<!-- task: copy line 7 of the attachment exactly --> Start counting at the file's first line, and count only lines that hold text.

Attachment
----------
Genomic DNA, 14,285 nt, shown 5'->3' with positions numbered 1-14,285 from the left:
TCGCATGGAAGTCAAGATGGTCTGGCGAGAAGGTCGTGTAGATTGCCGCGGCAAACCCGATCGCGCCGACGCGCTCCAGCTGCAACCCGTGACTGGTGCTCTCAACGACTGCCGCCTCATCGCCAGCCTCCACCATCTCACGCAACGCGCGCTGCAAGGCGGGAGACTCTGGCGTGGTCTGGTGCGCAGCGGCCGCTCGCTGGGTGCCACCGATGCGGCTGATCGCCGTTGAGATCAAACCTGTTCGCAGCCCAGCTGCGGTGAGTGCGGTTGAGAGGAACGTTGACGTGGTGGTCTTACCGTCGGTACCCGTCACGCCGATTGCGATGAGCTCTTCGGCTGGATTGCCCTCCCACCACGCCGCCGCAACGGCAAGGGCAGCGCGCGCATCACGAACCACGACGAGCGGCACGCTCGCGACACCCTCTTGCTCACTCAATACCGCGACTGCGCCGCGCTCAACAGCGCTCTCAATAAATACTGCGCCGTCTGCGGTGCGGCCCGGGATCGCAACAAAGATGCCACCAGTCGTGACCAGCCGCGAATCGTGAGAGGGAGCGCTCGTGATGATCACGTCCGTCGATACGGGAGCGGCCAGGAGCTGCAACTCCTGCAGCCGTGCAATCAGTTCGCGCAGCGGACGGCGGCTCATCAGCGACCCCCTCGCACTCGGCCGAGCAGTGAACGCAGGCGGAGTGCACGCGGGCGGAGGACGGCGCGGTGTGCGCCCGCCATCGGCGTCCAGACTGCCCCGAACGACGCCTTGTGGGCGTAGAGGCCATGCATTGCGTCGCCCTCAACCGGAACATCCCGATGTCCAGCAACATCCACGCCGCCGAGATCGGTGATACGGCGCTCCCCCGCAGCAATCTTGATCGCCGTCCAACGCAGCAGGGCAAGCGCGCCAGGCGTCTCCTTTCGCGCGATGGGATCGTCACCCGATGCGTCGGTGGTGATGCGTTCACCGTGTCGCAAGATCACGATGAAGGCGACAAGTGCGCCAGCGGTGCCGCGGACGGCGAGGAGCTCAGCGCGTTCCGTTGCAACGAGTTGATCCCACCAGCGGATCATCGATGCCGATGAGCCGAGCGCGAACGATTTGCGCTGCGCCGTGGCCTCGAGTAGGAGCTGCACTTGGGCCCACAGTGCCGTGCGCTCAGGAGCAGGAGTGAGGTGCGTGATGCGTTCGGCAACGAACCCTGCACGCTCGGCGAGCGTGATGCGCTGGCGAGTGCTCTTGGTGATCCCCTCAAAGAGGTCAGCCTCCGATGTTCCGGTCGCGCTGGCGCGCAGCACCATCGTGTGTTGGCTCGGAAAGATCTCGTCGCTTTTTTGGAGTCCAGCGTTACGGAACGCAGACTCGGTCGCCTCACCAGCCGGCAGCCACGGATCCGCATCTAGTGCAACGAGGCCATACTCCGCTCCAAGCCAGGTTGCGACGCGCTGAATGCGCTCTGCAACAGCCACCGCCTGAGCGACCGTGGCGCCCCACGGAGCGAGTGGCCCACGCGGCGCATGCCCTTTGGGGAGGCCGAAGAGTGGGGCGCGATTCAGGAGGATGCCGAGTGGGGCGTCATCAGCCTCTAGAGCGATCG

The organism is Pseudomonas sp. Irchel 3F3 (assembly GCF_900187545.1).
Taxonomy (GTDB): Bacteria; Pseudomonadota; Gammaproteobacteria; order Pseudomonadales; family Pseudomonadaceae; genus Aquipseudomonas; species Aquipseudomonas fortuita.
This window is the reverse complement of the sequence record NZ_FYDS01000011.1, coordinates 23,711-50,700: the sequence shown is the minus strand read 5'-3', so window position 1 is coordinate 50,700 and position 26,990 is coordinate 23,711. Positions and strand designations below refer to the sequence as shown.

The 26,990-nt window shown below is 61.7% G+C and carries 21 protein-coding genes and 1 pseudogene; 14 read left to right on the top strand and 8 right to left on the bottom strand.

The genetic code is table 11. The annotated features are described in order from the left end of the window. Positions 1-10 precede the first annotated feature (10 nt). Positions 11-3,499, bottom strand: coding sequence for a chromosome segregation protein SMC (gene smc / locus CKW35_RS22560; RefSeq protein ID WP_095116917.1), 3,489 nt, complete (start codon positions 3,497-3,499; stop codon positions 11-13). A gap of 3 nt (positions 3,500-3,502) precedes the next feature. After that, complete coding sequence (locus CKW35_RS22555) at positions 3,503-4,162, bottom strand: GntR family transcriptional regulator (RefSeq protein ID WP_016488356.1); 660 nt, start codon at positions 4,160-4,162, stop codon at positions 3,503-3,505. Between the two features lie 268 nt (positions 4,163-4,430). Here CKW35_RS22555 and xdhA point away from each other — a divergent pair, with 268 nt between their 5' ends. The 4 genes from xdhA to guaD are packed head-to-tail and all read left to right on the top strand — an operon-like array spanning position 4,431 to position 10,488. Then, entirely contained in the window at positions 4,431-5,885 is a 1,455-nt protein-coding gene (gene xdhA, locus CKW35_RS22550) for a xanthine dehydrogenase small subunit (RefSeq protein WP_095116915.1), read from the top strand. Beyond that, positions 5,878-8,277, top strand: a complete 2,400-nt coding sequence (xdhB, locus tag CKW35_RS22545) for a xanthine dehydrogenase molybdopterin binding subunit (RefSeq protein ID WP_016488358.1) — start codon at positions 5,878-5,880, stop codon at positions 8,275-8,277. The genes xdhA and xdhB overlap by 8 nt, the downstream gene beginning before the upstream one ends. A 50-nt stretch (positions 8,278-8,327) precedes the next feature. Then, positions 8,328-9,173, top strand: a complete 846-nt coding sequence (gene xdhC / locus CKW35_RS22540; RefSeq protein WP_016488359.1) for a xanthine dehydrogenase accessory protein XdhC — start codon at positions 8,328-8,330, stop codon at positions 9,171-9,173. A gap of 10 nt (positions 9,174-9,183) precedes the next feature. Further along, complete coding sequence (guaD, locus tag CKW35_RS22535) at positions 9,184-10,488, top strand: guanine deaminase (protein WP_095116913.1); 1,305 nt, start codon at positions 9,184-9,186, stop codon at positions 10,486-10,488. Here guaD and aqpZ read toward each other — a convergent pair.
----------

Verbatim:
The genetic code is table 11. The annotated features are described in order from the left end of the window. Positions 1-10 precede the first annotated feature (10 nt). Positions 11-3,499, bottom strand: coding sequence for a chromosome segregation protein SMC (gene smc / locus CKW35_RS22560; RefSeq protein ID WP_095116917.1), 3,489 nt, complete (start codon positions 3,497-3,499; stop codon positions 11-13). A gap of 3 nt (positions 3,500-3,502) precedes the next feature. After that, complete coding sequence (locus CKW35_RS22555) at positions 3,503-4,162, bottom strand: GntR family transcriptional regulator (RefSeq protein ID WP_016488356.1); 660 nt, start codon at positions 4,160-4,162, stop codon at positions 3,503-3,505. Between the two features lie 268 nt (positions 4,163-4,430). Here CKW35_RS22555 and xdhA point away from each other — a divergent pair, with 268 nt between their 5' ends. The 4 genes from xdhA to guaD are packed head-to-tail and all read left to right on the top strand — an operon-like array spanning position 4,431 to position 10,488. Then, entirely contained in the window at positions 4,431-5,885 is a 1,455-nt protein-coding gene (gene xdhA, locus CKW35_RS22550) for a xanthine dehydrogenase small subunit (RefSeq protein WP_095116915.1), read from the top strand. Beyond that, positions 5,878-8,277, top strand: a complete 2,400-nt coding sequence (xdhB, locus tag CKW35_RS22545) for a xanthine dehydrogenase molybdopterin binding subunit (RefSeq protein ID WP_016488358.1) — start codon at positions 5,878-5,880, stop codon at positions 8,275-8,277. The genes xdhA and xdhB overlap by 8 nt, the downstream gene beginning before the upstream one ends. A 50-nt stretch (positions 8,278-8,327) precedes the next feature. Then, positions 8,328-9,173, top strand: a complete 846-nt coding sequence (gene xdhC / locus CKW35_RS22540; RefSeq protein WP_016488359.1) for a xanthine dehydrogenase accessory protein XdhC — start codon at positions 8,328-8,330, stop codon at positions 9,171-9,173. A gap of 10 nt (positions 9,174-9,183) precedes the next feature. Further along, complete coding sequence (guaD, locus tag CKW35_RS22535) at positions 9,184-10,488, top strand: guanine deaminase (protein WP_095116913.1); 1,305 nt, start codon at positions 9,184-9,186, stop codon at positions 10,486-10,488. Here guaD and aqpZ read toward each other — a convergent pair.